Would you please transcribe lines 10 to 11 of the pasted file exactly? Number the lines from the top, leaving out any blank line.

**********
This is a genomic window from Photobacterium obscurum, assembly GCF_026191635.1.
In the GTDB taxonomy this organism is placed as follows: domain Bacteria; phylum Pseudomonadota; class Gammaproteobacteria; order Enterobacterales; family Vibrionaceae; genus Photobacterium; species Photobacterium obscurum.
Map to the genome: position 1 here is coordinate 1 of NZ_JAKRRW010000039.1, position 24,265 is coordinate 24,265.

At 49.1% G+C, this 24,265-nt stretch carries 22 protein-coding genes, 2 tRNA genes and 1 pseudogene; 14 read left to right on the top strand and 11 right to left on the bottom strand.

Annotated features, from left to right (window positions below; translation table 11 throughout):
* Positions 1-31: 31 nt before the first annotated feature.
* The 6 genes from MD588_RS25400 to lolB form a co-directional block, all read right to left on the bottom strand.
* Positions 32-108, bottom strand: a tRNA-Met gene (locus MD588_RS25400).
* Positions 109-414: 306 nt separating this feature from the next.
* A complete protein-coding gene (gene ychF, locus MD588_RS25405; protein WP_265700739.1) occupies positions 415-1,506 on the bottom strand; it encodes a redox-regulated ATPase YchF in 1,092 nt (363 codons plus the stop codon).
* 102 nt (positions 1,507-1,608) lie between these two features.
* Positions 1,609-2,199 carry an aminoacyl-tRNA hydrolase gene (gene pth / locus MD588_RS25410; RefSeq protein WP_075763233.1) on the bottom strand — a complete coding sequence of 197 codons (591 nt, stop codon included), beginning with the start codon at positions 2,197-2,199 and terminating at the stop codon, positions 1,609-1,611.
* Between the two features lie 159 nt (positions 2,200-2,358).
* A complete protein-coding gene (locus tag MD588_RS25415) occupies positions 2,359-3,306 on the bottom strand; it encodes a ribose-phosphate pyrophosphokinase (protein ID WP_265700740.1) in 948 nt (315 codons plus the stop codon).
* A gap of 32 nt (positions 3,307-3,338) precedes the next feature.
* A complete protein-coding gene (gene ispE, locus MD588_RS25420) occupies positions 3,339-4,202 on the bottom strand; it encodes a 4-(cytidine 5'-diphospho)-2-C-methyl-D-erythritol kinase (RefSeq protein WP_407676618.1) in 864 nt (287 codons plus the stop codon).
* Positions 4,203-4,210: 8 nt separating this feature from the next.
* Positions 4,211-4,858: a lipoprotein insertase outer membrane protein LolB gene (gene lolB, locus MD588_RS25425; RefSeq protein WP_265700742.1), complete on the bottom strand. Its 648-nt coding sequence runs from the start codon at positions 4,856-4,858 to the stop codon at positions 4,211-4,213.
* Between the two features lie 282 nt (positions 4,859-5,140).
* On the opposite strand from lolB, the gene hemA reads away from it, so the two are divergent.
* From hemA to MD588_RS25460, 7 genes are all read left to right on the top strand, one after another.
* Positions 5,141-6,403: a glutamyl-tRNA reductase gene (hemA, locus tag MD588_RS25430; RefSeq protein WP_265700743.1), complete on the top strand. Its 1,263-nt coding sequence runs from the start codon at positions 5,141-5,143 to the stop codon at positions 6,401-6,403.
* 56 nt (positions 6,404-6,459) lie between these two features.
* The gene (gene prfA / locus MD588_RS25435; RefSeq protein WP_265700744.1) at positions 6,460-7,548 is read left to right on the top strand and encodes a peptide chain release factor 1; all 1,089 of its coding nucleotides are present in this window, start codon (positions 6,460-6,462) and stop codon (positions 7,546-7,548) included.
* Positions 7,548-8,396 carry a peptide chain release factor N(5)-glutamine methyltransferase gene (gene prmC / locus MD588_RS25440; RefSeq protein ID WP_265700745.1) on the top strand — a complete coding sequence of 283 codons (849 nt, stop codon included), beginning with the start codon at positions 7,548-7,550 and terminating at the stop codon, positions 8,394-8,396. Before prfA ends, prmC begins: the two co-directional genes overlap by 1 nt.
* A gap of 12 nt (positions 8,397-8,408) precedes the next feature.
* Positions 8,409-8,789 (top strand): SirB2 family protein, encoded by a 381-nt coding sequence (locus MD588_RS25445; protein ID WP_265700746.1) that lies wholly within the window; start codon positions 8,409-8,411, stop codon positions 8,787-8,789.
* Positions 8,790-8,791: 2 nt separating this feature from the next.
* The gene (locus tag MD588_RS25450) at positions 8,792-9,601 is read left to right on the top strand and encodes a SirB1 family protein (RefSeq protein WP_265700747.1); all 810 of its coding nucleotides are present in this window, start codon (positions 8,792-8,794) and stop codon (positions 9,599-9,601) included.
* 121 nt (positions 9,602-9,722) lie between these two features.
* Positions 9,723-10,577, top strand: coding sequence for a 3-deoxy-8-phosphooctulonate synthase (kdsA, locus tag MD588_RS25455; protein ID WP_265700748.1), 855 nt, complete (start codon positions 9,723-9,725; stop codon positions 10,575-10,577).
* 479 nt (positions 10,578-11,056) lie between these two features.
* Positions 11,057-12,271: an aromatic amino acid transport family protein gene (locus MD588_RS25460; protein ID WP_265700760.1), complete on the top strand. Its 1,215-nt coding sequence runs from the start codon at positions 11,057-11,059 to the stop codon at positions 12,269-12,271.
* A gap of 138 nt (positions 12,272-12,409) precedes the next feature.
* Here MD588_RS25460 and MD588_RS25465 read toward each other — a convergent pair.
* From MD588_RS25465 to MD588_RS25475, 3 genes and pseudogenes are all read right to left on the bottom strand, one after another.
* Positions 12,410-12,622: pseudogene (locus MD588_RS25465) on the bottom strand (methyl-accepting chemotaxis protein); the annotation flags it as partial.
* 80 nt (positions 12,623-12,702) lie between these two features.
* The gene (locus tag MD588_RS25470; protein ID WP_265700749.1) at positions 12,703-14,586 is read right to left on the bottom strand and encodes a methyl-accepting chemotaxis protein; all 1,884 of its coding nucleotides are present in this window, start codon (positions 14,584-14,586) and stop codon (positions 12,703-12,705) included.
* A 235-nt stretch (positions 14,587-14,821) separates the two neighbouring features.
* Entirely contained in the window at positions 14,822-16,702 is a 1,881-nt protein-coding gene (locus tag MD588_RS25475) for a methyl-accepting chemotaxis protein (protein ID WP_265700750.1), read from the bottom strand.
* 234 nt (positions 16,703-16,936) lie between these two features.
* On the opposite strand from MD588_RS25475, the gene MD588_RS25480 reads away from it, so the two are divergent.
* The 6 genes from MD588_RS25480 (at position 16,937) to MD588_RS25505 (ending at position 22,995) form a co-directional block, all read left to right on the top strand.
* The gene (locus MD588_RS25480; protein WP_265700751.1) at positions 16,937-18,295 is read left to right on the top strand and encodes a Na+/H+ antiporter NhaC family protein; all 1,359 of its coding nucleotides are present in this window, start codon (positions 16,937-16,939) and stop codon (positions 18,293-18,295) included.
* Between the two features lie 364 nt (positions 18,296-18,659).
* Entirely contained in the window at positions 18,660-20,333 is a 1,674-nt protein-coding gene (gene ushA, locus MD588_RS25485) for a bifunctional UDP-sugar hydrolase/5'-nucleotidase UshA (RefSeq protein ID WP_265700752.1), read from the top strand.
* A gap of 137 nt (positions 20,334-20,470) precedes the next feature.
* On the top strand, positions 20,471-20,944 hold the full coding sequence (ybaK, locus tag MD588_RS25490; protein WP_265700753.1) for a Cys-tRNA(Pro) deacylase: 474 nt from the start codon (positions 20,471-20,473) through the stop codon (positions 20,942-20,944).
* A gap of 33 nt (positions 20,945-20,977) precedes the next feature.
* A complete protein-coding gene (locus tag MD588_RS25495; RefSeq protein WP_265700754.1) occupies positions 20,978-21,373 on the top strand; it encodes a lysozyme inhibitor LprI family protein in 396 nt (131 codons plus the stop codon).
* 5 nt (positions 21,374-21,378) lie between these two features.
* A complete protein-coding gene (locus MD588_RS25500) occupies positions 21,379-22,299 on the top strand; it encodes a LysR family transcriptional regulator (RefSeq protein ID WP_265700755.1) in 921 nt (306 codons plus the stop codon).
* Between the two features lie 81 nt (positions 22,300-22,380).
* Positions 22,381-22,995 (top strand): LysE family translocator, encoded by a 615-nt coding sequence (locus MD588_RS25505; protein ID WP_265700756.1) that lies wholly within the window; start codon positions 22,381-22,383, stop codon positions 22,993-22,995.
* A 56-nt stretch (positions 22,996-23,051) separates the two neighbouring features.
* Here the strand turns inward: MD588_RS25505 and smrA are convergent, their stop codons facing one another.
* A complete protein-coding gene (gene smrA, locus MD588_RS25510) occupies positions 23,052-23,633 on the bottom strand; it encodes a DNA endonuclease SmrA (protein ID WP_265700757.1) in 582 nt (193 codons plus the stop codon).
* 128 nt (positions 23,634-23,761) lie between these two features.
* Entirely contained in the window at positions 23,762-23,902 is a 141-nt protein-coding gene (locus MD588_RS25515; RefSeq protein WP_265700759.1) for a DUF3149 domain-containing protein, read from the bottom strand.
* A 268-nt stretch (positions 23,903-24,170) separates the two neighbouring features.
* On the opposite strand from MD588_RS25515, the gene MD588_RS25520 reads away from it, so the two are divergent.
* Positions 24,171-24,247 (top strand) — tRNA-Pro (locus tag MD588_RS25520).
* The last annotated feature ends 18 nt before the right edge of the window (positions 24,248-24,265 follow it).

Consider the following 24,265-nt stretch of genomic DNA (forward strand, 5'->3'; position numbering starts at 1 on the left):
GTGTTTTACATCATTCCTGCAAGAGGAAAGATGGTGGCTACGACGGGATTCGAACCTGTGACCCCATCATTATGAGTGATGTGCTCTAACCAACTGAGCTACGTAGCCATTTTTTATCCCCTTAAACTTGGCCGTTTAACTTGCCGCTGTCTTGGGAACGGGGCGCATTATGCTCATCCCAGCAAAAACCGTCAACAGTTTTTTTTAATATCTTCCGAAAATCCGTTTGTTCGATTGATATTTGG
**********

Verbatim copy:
* A complete protein-coding gene (gene ychF, locus MD588_RS25405; protein WP_265700739.1) occupies positions 415-1,506 on the bottom strand; it encodes a redox-regulated ATPase YchF in 1,092 nt (363 codons plus the stop codon).
* 102 nt (positions 1,507-1,608) lie between these two features.